Warning: As the title suggests, this post is full of vaginal renderings. If you do not want to see a wall of labia, do not continue reading. We repeat, do not continue reading.
UK-based sculptor Jamie McCartney has spent the better half of a decade creating hundreds of renderings of female genitalia. In a project titled "The Great Wall of Vagina," the artist demonstrates not only his ability to craft effective word play, but also his knack for capturing the physical diversity of labia in a 30-foot polyptych.
McCartney recruited around 400 women for the series of 10 panels, casting the vulvae of women aged 18 to 76. During the five-year process, he encountered identical twins, transgender individuals, pre- and postnatal women and pre- and post-labiaplasty patients, all of whom were willing to submit their genitalia to plaster in the name of art.
"This is about grabbing the attention, using humour and spectacle, and then educating people about what normal women really look like," "The Great Wall of Vagina" site states. There McCartney makes sure to point out that the work of sculpture is not erotic art, nor is it pornography -- it's actually closer to “the Vagina Monologues of sculpture."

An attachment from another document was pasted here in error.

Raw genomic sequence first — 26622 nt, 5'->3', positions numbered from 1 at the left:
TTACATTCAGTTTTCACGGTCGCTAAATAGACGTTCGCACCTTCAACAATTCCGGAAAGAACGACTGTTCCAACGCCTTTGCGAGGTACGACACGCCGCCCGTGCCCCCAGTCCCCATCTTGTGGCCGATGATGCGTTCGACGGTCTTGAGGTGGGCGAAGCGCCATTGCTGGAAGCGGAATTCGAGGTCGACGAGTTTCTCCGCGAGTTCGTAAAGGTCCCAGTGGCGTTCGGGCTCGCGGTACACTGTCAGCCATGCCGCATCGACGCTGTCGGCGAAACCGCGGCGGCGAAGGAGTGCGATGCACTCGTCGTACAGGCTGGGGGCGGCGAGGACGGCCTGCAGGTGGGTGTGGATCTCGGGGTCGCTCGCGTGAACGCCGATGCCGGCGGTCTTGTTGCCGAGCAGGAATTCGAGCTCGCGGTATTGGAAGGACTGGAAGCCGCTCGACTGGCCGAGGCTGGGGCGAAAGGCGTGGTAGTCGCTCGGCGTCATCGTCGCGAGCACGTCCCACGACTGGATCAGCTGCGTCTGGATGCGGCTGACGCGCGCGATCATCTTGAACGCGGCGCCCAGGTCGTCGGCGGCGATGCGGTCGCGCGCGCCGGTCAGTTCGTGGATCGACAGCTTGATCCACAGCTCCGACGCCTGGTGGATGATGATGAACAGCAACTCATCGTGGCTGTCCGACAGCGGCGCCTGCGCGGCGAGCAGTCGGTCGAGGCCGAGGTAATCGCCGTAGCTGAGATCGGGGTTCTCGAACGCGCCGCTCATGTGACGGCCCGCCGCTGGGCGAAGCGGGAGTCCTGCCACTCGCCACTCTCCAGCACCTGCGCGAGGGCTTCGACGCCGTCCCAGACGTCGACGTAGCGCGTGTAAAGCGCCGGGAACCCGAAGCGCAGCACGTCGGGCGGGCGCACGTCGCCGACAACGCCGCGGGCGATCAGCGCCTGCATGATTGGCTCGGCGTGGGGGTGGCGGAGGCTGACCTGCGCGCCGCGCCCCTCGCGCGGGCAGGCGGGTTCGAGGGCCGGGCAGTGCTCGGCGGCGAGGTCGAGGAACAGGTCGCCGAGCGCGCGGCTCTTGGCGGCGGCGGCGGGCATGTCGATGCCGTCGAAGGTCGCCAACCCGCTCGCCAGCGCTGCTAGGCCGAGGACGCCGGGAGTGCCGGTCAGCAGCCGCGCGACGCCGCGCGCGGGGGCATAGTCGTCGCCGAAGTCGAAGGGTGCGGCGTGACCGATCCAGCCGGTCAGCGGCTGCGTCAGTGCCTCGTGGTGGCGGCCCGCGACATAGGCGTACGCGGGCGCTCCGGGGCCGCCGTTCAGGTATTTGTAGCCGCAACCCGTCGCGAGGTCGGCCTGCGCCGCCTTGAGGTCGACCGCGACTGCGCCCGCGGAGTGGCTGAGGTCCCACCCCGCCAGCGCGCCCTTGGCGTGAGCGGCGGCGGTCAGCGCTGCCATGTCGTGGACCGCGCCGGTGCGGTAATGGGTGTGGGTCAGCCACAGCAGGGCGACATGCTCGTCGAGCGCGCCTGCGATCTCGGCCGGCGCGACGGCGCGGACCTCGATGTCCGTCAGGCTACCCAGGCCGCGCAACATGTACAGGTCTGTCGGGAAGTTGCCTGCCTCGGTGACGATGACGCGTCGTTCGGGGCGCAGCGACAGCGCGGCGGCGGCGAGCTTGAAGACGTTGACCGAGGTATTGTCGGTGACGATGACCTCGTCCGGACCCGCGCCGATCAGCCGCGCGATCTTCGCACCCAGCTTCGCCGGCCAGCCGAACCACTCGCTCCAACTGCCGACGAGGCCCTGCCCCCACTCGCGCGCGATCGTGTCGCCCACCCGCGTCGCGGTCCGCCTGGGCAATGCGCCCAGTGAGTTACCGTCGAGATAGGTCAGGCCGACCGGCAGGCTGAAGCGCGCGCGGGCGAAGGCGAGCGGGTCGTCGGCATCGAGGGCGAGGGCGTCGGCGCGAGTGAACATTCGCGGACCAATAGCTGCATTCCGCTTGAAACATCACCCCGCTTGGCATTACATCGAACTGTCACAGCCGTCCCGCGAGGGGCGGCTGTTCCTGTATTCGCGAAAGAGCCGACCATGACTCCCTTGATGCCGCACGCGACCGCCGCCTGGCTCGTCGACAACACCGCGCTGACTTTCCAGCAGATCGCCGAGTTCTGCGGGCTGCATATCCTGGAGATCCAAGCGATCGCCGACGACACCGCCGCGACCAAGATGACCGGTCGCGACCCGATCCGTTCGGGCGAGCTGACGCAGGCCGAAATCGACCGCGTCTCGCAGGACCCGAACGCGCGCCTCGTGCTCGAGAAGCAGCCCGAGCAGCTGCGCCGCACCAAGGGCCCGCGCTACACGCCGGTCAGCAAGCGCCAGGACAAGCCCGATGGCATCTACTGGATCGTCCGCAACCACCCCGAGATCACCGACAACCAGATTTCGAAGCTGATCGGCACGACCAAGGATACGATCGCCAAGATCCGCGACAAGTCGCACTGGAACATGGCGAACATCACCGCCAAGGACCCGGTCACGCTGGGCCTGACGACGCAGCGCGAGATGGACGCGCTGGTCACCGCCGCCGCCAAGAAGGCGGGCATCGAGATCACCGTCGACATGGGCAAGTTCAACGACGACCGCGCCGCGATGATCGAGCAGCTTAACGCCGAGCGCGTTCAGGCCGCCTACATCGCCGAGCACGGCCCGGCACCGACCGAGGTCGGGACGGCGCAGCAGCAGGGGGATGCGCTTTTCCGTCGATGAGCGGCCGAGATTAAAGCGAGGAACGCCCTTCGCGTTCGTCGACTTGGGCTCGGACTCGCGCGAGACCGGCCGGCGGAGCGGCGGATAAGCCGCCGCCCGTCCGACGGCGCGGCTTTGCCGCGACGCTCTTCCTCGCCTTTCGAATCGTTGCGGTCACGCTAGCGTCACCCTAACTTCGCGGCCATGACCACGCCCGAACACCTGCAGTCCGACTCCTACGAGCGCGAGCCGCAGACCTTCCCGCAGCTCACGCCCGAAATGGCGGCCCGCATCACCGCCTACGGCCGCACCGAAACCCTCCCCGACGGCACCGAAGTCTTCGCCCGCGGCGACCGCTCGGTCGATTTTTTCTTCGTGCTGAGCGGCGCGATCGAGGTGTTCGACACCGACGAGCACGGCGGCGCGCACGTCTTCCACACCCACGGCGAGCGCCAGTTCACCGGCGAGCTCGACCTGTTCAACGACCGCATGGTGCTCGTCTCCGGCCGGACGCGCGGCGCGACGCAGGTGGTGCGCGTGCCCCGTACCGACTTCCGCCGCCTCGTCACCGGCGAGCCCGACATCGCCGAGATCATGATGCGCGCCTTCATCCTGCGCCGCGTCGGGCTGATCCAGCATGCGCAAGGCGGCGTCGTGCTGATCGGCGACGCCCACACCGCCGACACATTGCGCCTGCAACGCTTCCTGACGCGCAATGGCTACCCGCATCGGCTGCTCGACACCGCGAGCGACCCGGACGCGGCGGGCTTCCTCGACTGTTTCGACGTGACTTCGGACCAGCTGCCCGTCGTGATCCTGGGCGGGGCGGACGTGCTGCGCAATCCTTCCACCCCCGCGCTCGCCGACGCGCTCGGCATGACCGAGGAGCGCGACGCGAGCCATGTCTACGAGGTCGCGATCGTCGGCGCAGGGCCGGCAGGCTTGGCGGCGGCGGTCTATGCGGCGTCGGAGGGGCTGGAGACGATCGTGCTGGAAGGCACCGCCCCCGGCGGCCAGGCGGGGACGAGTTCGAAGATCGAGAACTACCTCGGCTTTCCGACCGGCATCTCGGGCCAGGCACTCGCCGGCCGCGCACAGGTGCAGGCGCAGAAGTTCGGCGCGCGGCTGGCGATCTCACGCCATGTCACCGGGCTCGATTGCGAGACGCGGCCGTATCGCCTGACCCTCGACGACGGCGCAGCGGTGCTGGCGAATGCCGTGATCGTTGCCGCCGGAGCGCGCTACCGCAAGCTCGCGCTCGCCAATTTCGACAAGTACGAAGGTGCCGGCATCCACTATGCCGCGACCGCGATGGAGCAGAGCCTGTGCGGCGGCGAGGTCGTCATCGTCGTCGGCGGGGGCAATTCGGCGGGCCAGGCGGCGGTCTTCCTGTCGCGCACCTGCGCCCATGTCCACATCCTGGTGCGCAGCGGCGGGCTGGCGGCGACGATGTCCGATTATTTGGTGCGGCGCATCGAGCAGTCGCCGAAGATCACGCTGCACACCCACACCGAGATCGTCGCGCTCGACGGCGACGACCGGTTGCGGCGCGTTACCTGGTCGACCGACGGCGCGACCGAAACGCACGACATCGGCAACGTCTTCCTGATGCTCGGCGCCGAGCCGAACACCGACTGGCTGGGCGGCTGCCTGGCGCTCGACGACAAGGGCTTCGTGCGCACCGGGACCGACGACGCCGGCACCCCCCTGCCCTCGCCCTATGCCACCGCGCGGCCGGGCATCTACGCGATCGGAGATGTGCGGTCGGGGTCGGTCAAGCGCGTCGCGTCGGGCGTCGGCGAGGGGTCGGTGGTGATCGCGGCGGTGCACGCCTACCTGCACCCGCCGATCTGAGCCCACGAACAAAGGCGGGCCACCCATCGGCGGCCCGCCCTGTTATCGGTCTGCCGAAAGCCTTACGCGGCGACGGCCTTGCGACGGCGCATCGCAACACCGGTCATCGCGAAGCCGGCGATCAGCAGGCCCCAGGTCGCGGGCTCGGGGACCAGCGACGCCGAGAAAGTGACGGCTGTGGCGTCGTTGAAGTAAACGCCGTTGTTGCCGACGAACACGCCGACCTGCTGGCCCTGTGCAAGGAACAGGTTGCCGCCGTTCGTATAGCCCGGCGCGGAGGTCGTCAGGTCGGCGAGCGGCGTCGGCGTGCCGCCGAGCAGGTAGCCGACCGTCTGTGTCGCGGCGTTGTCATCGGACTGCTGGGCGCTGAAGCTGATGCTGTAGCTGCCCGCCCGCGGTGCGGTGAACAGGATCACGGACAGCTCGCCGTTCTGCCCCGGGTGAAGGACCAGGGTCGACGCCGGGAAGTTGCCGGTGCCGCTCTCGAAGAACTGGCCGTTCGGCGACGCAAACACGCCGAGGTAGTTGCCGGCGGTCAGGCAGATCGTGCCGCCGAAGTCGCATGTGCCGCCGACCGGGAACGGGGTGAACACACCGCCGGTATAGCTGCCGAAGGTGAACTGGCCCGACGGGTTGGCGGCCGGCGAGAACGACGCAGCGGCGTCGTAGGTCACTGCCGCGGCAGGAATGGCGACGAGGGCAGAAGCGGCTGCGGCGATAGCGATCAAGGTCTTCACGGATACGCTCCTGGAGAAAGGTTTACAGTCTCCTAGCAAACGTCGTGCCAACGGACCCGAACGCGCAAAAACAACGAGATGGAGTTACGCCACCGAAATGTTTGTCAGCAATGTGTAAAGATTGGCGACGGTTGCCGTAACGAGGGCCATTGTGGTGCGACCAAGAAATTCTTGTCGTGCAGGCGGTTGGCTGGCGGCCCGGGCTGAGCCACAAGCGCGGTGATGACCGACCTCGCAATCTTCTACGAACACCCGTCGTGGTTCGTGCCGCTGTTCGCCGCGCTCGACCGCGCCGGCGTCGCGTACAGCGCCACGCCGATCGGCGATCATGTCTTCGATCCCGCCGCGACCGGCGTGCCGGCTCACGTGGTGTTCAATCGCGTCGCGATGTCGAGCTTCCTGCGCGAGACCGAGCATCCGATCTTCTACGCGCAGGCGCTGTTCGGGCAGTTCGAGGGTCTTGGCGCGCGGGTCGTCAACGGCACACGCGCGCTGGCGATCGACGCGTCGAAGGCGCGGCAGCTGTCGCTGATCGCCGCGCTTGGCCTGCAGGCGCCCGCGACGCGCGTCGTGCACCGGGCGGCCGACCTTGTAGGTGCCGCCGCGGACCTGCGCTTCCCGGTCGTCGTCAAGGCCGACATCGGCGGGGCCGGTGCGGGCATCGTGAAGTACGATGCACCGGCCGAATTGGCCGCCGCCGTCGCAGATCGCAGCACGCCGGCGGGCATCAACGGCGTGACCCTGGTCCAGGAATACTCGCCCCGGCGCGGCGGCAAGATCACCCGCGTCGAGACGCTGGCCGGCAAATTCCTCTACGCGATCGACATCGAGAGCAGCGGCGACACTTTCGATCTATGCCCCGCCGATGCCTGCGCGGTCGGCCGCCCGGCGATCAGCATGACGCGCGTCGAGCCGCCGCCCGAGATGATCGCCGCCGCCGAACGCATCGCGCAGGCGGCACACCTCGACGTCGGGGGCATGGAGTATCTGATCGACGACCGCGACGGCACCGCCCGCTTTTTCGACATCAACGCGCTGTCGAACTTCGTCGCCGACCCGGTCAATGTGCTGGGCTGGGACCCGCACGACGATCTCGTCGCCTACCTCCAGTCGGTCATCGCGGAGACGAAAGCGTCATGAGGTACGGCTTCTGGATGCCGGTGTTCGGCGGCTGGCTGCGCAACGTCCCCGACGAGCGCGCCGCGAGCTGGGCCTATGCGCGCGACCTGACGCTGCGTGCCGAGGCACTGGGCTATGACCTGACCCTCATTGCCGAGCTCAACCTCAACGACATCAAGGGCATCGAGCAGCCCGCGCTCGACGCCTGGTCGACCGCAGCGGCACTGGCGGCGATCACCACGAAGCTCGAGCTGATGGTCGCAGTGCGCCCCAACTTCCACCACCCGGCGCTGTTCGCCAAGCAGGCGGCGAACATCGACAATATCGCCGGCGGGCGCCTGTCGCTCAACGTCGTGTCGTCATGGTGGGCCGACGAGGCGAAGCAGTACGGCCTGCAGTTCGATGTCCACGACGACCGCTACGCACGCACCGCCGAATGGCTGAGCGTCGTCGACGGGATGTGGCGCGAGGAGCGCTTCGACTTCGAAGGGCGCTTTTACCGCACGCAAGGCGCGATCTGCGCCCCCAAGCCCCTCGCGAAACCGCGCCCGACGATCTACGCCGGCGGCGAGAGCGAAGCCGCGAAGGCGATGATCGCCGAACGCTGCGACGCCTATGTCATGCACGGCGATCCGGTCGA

“For many women their genital appearance is a source of anxiety," McCartney adds on the site, "and I was in a unique position to do something about that.”
As with any vagina-centric artwork, online responses to the sculptural feat have ranged from creepy to insightful over the years. The Frisk went as far as to call the wall the eighth wonder of the world.
"While dudes can surreptitiously compare their junk during forced communal peeing sessions," Jezebel notes, "due to restroom etiquette (and anatomy) women don't get many opportunities to see other women's genitals."
Whether McCartney is honoring Gustave Courbet in the best way possible remains up for debate. Take a look at some shots from the installation here and let us know your thoughts on the project in the comments.